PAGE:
Did it make me overly forgiving? Maybe. Snowtown haunted me for weeks afterwards; I was surprised and a little disappointed by how quickly this one faded in my memory. Perhaps because its pleasures, like its deficits, remain fixed at a purely surface level. It’s a thrilling and sometimes enervating ride, but it doesn’t go especially deep – I suspect because, however daring it may wish to be, any Ned Kelly film in 2020 can only say so much that we haven’t heard before.

The day after viewing it, I went to the Art Gallery of New South Wales to look at some of Sidney Nolan’s Kelly paintings. On a wall nearby hung a few of Fred Williams’ You Yangs series – still, to me, the definitive rendering of the Australian landscape – but Nolan’s sequence, more famous, also seemed the more profound. Perhaps because the artist understood that the simple, indisputable fact of Kelly – his existence, in that particular place, at that particular moment – rendered the other, more commonplace details of his story pretty much irrelevant. Literally iconic, as radically simplified as a West African totem, Nolan’s outlaw is a black glyph, silhouetted against the sand and sky. (“Had I robbed, plundered, ravished and murdered everything I met my character could not be painted blacker.”)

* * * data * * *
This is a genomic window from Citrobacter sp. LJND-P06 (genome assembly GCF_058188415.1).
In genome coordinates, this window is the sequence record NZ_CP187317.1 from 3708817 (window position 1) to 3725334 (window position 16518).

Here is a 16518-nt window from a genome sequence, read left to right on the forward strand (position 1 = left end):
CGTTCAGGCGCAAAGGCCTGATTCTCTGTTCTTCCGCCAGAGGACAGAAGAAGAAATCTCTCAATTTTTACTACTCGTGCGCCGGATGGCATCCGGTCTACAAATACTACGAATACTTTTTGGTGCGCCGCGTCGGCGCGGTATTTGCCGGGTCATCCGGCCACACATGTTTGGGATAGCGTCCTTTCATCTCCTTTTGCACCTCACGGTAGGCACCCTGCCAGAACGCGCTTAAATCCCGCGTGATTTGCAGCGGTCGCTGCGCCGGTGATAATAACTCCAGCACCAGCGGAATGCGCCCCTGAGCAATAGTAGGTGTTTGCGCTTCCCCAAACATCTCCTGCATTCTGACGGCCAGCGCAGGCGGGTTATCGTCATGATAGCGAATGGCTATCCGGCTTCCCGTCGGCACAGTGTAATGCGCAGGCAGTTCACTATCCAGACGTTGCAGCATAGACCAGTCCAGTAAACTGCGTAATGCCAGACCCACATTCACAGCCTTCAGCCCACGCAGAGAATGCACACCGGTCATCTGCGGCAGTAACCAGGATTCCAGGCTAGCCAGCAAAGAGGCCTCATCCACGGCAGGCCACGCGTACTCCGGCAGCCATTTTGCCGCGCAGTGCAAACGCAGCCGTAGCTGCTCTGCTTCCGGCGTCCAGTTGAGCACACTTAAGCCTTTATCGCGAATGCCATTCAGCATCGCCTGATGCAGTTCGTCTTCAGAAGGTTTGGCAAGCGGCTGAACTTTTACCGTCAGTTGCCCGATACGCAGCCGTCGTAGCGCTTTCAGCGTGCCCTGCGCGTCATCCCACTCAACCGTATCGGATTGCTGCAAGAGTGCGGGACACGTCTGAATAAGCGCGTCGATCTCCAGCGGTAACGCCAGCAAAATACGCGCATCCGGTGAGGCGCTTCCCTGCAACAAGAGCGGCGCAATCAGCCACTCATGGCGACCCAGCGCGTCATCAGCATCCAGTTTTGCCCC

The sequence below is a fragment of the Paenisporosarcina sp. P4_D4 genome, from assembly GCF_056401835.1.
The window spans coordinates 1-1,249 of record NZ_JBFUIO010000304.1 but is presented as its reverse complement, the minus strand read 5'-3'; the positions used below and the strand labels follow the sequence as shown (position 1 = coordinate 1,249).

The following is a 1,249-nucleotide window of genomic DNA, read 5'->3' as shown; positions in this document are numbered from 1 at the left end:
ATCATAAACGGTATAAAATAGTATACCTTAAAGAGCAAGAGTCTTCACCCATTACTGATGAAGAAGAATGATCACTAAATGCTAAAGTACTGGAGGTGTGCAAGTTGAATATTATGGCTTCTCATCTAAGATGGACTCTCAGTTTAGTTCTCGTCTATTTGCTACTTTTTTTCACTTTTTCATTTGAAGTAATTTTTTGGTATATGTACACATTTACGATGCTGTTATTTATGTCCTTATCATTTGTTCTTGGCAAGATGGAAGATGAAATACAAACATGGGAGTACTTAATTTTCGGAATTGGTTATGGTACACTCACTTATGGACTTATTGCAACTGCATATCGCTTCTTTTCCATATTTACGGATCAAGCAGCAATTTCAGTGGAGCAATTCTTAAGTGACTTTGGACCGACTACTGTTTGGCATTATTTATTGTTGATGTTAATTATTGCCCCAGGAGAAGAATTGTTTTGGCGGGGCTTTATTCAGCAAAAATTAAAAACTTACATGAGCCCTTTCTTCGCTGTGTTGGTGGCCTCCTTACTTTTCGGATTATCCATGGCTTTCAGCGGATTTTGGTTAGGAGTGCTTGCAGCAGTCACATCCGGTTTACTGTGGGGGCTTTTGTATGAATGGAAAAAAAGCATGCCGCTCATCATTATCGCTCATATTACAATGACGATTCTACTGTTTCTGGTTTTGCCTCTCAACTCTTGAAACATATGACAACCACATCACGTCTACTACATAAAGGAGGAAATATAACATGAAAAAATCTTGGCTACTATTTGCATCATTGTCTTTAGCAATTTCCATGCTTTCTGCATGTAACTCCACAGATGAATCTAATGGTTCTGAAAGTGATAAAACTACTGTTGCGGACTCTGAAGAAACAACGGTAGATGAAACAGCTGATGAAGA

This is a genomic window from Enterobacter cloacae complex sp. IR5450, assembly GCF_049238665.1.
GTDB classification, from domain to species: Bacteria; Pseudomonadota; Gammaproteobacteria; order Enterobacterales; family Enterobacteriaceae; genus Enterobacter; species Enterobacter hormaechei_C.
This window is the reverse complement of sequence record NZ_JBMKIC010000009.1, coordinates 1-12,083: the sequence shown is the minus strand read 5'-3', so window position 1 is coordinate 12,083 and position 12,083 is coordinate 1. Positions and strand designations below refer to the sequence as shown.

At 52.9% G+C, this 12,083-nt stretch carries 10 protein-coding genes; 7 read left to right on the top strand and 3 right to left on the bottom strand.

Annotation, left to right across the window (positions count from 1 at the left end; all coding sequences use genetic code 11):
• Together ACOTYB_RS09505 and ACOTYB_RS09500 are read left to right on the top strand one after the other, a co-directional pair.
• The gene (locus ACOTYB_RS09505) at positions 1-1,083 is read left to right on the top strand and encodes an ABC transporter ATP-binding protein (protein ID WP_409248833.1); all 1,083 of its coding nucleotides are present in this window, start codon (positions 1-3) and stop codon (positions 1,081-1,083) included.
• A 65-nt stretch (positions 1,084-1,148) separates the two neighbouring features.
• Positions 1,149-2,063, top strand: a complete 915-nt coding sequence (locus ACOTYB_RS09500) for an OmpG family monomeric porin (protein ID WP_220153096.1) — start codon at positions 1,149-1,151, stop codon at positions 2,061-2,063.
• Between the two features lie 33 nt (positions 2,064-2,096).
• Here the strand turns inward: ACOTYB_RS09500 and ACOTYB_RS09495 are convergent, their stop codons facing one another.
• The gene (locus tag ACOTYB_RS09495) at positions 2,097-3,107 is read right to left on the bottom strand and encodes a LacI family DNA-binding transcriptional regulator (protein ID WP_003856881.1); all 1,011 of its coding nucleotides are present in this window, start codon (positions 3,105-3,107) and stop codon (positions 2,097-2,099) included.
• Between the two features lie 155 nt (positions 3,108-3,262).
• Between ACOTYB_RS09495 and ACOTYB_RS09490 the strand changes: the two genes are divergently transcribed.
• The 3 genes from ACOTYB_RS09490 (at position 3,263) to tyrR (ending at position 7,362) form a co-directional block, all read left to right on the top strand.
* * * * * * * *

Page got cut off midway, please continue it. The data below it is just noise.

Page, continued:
However, looking again, I realised that I’d remembered the paintings wrong. I always thought the black was glossy – that, in the right light and from the proper angle, one might almost see oneself reflected in it. It’s not. Though thickly applied, it’s oddly flat – a void into which one’s gaze is drawn and finally engulfed. And it made me think: we’ve been searching for ourselves in Kelly for an awfully long time, now. Perhaps it’s finally time we looked away.

Shane Danielsen

Shane Danielsen is a screenwriter and former artistic director of the Edinburgh International Film Festival.

Cover image of The Monthly, February 2020